The Aduhelm Controversy
I suspect by now that everyone has read or heard something about Aduhelm. Aduhelm is the very expensive new Alzheimer’s drug which was ultimately approved by the Food and Drug Administration (FDA) but the review process was mired in controversy. The controversy continued with the decision to only have Medicare cover the drug for patients in clinical trials, vastly restricting its availability. Apparently, this is the first time the FDA has approved a drug which then Medicare approved for reimbursement in such a narrow manner.
The drug was originally priced at $58,000 per year and then reduced to $28,200. After the Medicare decision to limit reimbursement, the stock price of Biogen, the company which developed the drug, plummeted and the CEO resigned.
It is reported that half of the 2022 Medicare Part B premium increase, a relatively significant 14.5% over the 2021 premium, was due to Medicare accounting for the original price tag of Aduhelm. Now that the cost of Aduhelm has been reduced and the availability of its coverage restricted, there has been speculation about an adjustment to the Medicare Part B premium but that would be a major undertaking to implement midyear. We’ll be waiting for the announcement of 2023 Medicare Part B premiums. It is possible they will be reduced. We’ll see.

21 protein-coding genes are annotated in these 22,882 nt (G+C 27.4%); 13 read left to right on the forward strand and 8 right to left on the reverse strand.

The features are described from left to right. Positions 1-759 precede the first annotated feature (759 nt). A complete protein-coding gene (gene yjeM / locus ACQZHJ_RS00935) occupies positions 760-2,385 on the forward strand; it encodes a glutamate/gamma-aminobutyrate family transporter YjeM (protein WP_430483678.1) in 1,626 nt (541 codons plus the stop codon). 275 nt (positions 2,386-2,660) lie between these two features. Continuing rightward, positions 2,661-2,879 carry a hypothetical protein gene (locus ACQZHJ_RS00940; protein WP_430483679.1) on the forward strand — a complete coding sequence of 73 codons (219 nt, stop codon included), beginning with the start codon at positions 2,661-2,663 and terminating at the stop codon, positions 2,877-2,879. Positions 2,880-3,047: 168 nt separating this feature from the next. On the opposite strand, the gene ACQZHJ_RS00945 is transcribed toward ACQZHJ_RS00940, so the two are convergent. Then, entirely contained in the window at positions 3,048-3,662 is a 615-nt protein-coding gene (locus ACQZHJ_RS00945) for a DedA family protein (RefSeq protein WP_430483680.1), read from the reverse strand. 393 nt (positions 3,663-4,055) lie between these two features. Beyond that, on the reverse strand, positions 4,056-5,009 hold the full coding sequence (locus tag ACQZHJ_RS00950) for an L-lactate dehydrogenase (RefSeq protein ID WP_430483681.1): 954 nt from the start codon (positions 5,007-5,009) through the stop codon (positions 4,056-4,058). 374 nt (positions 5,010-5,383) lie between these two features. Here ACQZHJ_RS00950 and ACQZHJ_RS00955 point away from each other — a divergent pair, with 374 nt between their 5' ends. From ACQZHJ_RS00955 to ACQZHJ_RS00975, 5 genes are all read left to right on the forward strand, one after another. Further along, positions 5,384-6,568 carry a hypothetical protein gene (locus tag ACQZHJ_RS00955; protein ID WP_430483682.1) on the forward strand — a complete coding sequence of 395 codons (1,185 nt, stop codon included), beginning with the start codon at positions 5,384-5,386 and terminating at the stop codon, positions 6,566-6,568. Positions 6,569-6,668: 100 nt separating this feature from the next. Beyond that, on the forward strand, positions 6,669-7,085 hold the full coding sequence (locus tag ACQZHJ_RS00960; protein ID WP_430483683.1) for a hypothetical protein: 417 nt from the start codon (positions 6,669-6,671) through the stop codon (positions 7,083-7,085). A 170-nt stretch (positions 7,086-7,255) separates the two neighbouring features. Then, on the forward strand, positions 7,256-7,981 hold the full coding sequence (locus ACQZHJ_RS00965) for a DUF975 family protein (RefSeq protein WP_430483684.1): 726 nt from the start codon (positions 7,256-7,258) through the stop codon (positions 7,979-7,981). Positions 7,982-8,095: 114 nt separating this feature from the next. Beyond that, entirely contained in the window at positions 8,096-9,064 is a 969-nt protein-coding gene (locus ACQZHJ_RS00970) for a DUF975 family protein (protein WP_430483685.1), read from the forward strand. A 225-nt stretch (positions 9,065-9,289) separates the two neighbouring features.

An interesting op-ed piece in the Wall Street Journal characterized the CEO’s resignation as a “casualty of the left’s crusade against high drug prices.” Earlier in the piece the writer suggests that The Centers for Medicare and Medicaid Services’ decision on Medicare reimbursement means that “Most patients will have to pay $28,200 a year out of pocket.” Let’s be realistic. Very few patients outside of the clinical trials will be taking Aduhelm with such a high out-of-pocket cost.
I am not an expert in these matters but common sense suggests it is not helpful to conclude that this is primarily a political issue when so many experts question the effectiveness of the drug. A simple internet search shows that the United Arab Emirates is the only other country in the world that has approved Aduhelm. It will be very interesting to see what other countries decide in terms of how to cover Aduhelm and how to limit its availability.